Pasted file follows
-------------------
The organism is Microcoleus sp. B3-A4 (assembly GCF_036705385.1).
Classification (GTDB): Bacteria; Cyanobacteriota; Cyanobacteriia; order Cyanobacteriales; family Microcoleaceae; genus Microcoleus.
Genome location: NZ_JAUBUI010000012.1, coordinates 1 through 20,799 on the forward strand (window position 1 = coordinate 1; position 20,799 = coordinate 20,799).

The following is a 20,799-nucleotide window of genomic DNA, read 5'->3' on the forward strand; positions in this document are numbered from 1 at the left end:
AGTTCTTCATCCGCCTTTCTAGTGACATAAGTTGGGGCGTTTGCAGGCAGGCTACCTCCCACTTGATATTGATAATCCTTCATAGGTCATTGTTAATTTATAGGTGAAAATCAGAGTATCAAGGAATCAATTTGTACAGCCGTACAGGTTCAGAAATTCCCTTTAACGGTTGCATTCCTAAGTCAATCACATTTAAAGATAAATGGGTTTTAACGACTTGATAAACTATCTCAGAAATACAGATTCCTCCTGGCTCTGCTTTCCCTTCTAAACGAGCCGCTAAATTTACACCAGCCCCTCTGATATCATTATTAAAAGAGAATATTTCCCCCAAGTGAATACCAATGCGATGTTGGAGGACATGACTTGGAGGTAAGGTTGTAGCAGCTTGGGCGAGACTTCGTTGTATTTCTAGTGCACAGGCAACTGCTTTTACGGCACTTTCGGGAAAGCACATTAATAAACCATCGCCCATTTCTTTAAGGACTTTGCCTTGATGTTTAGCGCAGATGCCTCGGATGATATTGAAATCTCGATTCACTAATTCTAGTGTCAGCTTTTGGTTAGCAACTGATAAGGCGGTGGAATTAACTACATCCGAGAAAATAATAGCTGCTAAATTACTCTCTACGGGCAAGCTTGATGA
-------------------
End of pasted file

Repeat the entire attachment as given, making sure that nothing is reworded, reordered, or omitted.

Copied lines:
The organism is Microcoleus sp. B3-A4 (assembly GCF_036705385.1).
Classification (GTDB): Bacteria; Cyanobacteriota; Cyanobacteriia; order Cyanobacteriales; family Microcoleaceae; genus Microcoleus.
Genome location: NZ_JAUBUI010000012.1, coordinates 1 through 20,799 on the forward strand (window position 1 = coordinate 1; position 20,799 = coordinate 20,799).

The following is a 20,799-nucleotide window of genomic DNA, read 5'->3' on the forward strand; positions in this document are numbered from 1 at the left end:
AGTTCTTCATCCGCCTTTCTAGTGACATAAGTTGGGGCGTTTGCAGGCAGGCTACCTCCCACTTGATATTGATAATCCTTCATAGGTCATTGTTAATTTATAGGTGAAAATCAGAGTATCAAGGAATCAATTTGTACAGCCGTACAGGTTCAGAAATTCCCTTTAACGGTTGCATTCCTAAGTCAATCACATTTAAAGATAAATGGGTTTTAACGACTTGATAAACTATCTCAGAAATACAGATTCCTCCTGGCTCTGCTTTCCCTTCTAAACGAGCCGCTAAATTTACACCAGCCCCTCTGATATCATTATTAAAAGAGAATATTTCCCCCAAGTGAATACCAATGCGATGTTGGAGGACATGACTTGGAGGTAAGGTTGTAGCAGCTTGGGCGAGACTTCGTTGTATTTCTAGTGCACAGGCAACTGCTTTTACGGCACTTTCGGGAAAGCACATTAATAAACCATCGCCCATTTCTTTAAGGACTTTGCCTTGATGTTTAGCGCAGATGCCTCGGATGATATTGAAATCTCGATTCACTAATTCTAGTGTCAGCTTTTGGTTAGCAACTGATAAGGCGGTGGAATTAACTACATCCGAGAAAATAATAGCTGCTAAATTACTCTCTACGGGCAAGCTTGATGA